- Challenge the misuse of religion, God, and spirit by the Religious Right. A serious commitment to God, religion, and spiritual life manifests not only in inner changes, but also in social activism, world transformation and healing. A true connection to the sacred leads people to align with the struggles for peace, universal disarmament, social justice, and an end to poverty, hunger, homelessness, inadequate education, and inadequate healthcare. It will also mandate a high priority for environmental protection and repair of the damage done to the planet. The NSP provides a voice for many religious and spiritual people who know that the Religious Right does not speak for them.
- Challenge the anti-religious and anti-spiritual biases within liberal culture. We will educate liberals and progressives to distinguish between their legitimate critiques of religious hypocrisy, racism, and homophobia and their illegitimate generalizations about all religious and spiritual beliefs. We will also challenge the elitist notion that secular people are intellectually on a higher plane than people who participate in a religious or spiritual community. Finally, we will help social change activists become more effective by becoming conscious of and unafraid to affirm the spiritual yearnings that underlie their activism.
NSP sees itself as an alternative to the religious Right and a new direction for the Left.
It identifies its primary work as that of changing the dominant discourse in American society, mainly as a consciousness-raising movement. They know that their message is likely to be at odds with the dominant assumptions of every existing political party. Their goal is still to bring their ideas into every corner of the society.
At NSP’s first national conference in 2005 in California, the network began to talk about its purpose and how to achieve that. Based on those conversations a “Spiritual Covenant with America” was developed into a proposed platform in Rabbi Lerner’s book The Left Hand of God. Then, the purpose of the national conference here this past May was to launch a prophetic spiritual politics agenda to the media and to Capitol Hill, and also to train organizers who would take the agenda back into their communities across the country. [That’s what Ruth Alice is doing as she organizes a local NSP chapter in her part of Maryland.] Then, gathering all the accumulated input from local chapters etc.”The Spiritual Covenant with America” would get finalized and adopted at the next national conference scheduled for 2008… as NSP’s Platform with which they’d approach American political discourse: that will be an election year, after all.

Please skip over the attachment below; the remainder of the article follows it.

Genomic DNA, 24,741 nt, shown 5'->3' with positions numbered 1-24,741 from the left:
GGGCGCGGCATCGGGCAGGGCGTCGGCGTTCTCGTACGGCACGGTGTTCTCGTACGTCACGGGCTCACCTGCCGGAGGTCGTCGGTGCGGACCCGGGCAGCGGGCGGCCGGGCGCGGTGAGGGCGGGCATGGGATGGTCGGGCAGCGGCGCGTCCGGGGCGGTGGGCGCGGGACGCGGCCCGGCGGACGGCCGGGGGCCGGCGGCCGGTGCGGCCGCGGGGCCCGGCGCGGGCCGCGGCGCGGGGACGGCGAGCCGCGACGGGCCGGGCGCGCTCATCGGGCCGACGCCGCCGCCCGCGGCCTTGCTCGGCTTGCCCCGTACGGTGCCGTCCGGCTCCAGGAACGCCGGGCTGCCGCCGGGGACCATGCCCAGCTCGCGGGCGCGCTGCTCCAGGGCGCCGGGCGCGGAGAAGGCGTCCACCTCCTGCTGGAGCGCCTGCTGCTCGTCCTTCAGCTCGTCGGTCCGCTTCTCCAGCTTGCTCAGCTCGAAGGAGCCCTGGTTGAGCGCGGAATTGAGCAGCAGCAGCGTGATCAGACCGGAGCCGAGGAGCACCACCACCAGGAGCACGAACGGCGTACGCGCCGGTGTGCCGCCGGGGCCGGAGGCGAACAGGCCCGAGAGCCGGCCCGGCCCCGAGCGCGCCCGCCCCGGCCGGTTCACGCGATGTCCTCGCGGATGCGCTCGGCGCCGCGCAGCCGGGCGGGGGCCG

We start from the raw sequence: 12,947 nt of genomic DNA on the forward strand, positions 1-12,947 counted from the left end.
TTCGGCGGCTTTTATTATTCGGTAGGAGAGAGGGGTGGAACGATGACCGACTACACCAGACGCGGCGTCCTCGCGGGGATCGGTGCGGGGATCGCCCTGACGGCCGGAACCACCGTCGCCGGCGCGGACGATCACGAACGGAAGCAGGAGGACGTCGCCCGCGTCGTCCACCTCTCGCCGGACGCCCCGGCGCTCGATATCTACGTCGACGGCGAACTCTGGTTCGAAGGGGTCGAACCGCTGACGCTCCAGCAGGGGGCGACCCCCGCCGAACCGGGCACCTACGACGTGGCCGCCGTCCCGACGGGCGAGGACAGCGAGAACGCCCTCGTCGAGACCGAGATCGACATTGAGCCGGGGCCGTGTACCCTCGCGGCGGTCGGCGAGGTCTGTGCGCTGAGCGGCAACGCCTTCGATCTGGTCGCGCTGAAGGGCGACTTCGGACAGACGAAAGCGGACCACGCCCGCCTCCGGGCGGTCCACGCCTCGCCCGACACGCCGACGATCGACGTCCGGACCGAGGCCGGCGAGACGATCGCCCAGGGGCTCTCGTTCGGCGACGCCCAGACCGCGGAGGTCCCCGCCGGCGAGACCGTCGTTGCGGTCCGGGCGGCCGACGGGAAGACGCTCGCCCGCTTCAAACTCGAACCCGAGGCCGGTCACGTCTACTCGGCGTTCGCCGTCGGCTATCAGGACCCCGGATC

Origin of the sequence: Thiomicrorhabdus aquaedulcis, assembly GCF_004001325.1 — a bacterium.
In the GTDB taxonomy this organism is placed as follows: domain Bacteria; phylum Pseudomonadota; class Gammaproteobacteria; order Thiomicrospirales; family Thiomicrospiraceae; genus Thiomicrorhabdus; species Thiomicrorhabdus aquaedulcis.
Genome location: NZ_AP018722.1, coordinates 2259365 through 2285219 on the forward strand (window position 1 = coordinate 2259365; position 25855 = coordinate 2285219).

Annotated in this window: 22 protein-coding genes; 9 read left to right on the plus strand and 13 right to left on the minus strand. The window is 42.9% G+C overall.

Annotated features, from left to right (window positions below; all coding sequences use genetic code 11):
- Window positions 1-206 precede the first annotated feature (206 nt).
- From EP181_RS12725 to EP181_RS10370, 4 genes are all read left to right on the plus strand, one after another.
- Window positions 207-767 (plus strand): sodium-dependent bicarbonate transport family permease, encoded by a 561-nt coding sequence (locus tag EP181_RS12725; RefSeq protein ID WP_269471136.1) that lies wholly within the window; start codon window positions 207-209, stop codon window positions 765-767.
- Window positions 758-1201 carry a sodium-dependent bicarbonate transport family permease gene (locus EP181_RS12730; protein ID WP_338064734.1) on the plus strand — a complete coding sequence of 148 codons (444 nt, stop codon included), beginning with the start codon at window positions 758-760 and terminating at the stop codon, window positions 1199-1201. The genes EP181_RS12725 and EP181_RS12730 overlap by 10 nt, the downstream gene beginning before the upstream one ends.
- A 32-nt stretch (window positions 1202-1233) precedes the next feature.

But Richard and I didn’t know any of that as we stepped into this conference, curious about what it would be like.
The opening hour of spiritual practices set the tone for the whole conference as, one by one, representatives of all the major faith communities shared prayers, songs or other spiritual practices from their traditions in an atmosphere of deep mutual respect. You could feel the strong sense of spiritual unity as together we celebrated being part of God’s creation. It was a very moving experience drinking from that deep spiritual well where all the world’s religions come together in recognition of our common humanity as embodiments of the Sacred.
So much of what was said at this conference resonated with our own aspirations and spiritual practices as Seekers. I felt at times as if you were all there in spirit. Much was said about life lived out of fear versus life lived out of love, and the role of each in our world today./p>
There was strong emphasis on getting to know each other, even if there were 1200 of us. After each presentation, there would be a pause of 3-5 minutes for talking with someone seated near you (preferably a stranger) about what you had just heard.